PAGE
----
How to Meditate: 10 Important Steps for Beginners

Mindful or mind full? Although there’s a paucity of data about the history of meditation, its roots travel back to the ancient times. Although Indian monks weren’t the first people to meditate, they were the ones who put in a structured practise.

Recently, a plethora of scientific studies highlighted the amazing health benefits of meditation particularly in promoting well-being. Some studies also found that it does have physiological effects too, and can be effective in helping people manage pain, stress, and other forms of physical and mental distress. Not only that, meditation has been found to increase the size of the brain and enhance the neural activities in regions involved in learning, reasoning, and forming memories.

You don’t have to be a monk to start meditating. This mental exercise is for everyone – young or old. So how do you meditate?

Here are the steps to follow:
1. Set the time. Set aside enough time in your daily routine to meditate. Early in the morning (when your body is still relaxed and energetic) or in the evening (when you’re done with your daily tasks) are often most preferable. Start meditating for 5-10 minutes every day.

2. Find a quiet place – away from distractions. It can be in your room, it the most beautiful part of your garden, or anywhere that you can spend some time alone in silence. You can also find peace under a tree. Turn off your mobile phone, TV, or any electronic device.

3. Sit comfortably in a chair with your hands resting on your lap or knees. You don’t need to twist your limbs into a half or full lotus position. The important thing is you keep your back straight, your neck relaxed and your chin a little tucked in.

4. Gaze into the middle distance. Then take five deep, audible breaths. Inhale through your nose and exhale through your mouth. On the fifth exhalation, close your eyes.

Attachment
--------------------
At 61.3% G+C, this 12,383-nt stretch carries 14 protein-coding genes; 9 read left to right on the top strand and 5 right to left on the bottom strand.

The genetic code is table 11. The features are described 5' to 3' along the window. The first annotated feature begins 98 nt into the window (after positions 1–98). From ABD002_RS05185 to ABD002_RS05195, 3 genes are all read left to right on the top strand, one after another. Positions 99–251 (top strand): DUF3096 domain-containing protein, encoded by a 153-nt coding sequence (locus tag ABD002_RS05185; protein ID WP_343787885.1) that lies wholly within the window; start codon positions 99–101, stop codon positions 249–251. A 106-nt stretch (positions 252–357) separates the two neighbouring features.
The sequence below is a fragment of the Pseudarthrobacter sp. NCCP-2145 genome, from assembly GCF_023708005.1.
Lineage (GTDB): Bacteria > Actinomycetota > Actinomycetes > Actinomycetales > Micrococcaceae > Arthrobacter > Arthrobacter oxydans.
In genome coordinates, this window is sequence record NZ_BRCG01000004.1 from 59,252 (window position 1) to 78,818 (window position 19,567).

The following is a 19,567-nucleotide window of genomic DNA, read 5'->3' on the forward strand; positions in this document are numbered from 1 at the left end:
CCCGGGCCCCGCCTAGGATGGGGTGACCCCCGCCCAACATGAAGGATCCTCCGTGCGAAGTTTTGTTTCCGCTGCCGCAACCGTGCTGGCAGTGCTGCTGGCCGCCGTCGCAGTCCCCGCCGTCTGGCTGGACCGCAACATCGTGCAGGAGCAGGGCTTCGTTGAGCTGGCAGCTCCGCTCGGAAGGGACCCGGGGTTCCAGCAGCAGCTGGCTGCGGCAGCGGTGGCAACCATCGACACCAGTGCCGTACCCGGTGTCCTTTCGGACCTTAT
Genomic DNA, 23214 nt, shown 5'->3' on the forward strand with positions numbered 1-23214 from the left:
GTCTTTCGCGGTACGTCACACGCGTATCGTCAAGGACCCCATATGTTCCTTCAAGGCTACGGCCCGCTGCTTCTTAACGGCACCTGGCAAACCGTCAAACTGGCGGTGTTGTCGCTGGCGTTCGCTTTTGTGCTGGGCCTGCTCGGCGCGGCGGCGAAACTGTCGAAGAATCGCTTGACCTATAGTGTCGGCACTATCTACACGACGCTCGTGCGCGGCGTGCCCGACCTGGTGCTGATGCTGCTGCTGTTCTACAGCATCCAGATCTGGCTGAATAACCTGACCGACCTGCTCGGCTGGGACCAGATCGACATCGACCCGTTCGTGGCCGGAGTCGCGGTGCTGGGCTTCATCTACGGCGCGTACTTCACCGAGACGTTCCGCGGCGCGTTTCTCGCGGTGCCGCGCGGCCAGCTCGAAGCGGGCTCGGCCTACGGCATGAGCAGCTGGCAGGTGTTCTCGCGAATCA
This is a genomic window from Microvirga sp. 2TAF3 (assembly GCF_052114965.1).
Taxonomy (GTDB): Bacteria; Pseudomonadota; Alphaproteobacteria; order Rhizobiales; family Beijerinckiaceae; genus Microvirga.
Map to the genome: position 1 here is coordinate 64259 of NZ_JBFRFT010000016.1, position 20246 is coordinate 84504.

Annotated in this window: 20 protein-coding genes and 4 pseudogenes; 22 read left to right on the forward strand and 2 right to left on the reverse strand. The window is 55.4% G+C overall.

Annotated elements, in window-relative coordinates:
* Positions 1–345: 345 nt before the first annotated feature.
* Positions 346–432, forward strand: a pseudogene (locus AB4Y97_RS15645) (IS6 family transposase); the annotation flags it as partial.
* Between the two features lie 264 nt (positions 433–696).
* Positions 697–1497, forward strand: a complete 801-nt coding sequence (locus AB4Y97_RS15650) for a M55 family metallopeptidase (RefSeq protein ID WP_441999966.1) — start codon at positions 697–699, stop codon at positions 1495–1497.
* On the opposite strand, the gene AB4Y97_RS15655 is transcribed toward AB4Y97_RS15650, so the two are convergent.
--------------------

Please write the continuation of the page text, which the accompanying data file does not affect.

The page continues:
5. Make sure your whole body is relaxed. Keep searching for the parts of your body that aren’t relaxed. Sometimes, you may need to adjust your posture. It’s okay. Your goal is to achieve full relaxation.

6. Be mindful. Observe your posture and feel the sensations where your body touches the chair or the ground. Feel the weight of your arms and your hands resting on your legs. Acknowledge your senses – anything you hear, smell, or taste. Feel the wind as it touches your face.

7. Listen to your body. Scan it from head to toe. Check any discomfort, pain, tension, anything peculiar. But don’t try to change what you find. Just take note of it. Next, search for the parts that are relaxed. Let your thoughts wander and never attempt to change them. Each scan may run up to 20 seconds.

8. Slowly, focus your attention to your breathing. Focus on the quality of each breath. Is it deep or shallow? Is it fast or slow? Count your breath. One, as you inhale. Two, as you exhale. When you reach ten, start counting from one. Sometimes, your thoughts will distract you. It’s okay. Just go back to breathing.

9. Free your mind. Spend about 30 seconds sitting still. Allow your mind to wander. Whatever enters your mind is completely fine. As you practise meditation, you will learn how to silence your mind – from focusing on one thing at a time to focusing on nothing at all. This may require a high level of discipline but it’s the pinnacle of meditation.

10. Prepare to finish. Again, become aware of all the sensations – the sound, taste, smell and touch. Feel the chair beneath you, or the grass or floor where you’re sitting. Feel your hands resting on your lap. And slowly, open your eyes.

I hope these tips are of use to you and I look forward to treating you soon!

We offer Guided Meditations here at the suite. Please contact us for more details.

Best wishes, Steve